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EPA Fines Mauna Loa Macadamia Nut Corp. $75,000

U.S. Environmental Protection Agency fined Mauna Loa, a subsidiary of The Hershey Company, $75,000 for failing to shut down three large cesspools.

HONOLULU (AP) -- The U.S. Environmental Protection Agency said Monday it fined Mauna Loa Macadamia Nut Corp. $75,000 for failing to shut down three large cesspools.

The EPA says the cesspools were not closed at Mauna Loa's macadamia nut processing plant and visitor center in Hilo until August 2007, more than two years past the April 2005 deadline.

The facility is now connected to a state-approved sewer system.

The EPA says cesspools release raw sewage into the ground, contaminating ground water, streams and the ocean.

''We are pleased to announce this settlement and inform other companies of the necessity to fully comply with EPA's regulations,'' Alexis Strauss, director of the EPA's water division for the Pacific Southwest region, said in a release. ''Proper closure of large capacity cesspools, through our ongoing compliance and enforcement efforts, results in protection of Hawaii's groundwater and coastal environment.''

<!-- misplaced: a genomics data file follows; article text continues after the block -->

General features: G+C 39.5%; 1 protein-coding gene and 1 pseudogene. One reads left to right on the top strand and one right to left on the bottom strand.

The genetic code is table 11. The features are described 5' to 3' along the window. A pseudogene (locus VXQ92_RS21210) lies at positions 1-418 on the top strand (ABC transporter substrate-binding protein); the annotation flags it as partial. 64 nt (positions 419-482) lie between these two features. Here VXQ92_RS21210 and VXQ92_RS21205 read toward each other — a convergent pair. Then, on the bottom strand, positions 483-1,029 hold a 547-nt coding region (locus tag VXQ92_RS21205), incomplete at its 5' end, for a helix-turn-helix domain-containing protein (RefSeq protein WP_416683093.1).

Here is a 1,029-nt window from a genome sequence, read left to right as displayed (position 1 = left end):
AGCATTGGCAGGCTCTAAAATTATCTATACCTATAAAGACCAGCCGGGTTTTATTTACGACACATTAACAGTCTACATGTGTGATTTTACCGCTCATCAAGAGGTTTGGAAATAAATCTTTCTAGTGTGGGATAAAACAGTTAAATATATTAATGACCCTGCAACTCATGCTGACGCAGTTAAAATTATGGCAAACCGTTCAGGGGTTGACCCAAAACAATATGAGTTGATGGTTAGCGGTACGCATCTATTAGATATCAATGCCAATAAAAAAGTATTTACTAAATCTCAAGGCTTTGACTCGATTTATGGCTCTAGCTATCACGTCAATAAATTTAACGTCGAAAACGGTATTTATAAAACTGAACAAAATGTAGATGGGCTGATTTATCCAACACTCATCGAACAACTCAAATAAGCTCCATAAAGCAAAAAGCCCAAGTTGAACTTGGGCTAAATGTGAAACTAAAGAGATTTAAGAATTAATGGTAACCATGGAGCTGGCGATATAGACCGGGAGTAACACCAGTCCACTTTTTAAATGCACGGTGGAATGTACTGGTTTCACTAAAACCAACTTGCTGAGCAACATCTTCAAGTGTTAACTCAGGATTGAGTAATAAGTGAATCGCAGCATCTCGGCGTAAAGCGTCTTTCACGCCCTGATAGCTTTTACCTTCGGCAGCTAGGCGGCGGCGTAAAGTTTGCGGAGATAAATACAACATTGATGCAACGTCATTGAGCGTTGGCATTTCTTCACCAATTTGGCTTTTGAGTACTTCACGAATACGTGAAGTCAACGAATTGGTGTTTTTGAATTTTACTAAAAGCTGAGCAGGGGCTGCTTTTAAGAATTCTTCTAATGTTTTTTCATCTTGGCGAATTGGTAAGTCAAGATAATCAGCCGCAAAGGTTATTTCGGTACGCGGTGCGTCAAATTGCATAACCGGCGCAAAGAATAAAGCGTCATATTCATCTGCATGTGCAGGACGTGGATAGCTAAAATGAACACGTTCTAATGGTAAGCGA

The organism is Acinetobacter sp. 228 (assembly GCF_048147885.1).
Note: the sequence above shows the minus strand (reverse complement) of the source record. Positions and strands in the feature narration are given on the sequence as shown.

Large-capacity cesspools are those that serve multiple dwellings or a nonresidential location with 20 or more people.

The EPA says it notified Mauna Loa, a subsidiary of The Hershey Company, of the April 2005 deadline in the summer of 2004.

But EPA officials say when they inspected the Hilo facility in 2006, the cesspools were still open.

Kirk Saville, a spokesman for The Hershey Company, said in a statement Mauna Loa worked ''diligently'' with the state Department of Health and EPA to design the new sewer system, which he said ''exceeds all regulatory requirements.''

''There has never been any evidence or any suggestion of environmental harm from the previous system,'' he said, adding that Hershey has a long-standing commitment to protecting the environment.

Mauna Loa has agreed to the fine, according to the EPA's release.

The EPA says cesspools have been used more widely in Hawaii than in any other state and many are owned by county, state and federal agencies.

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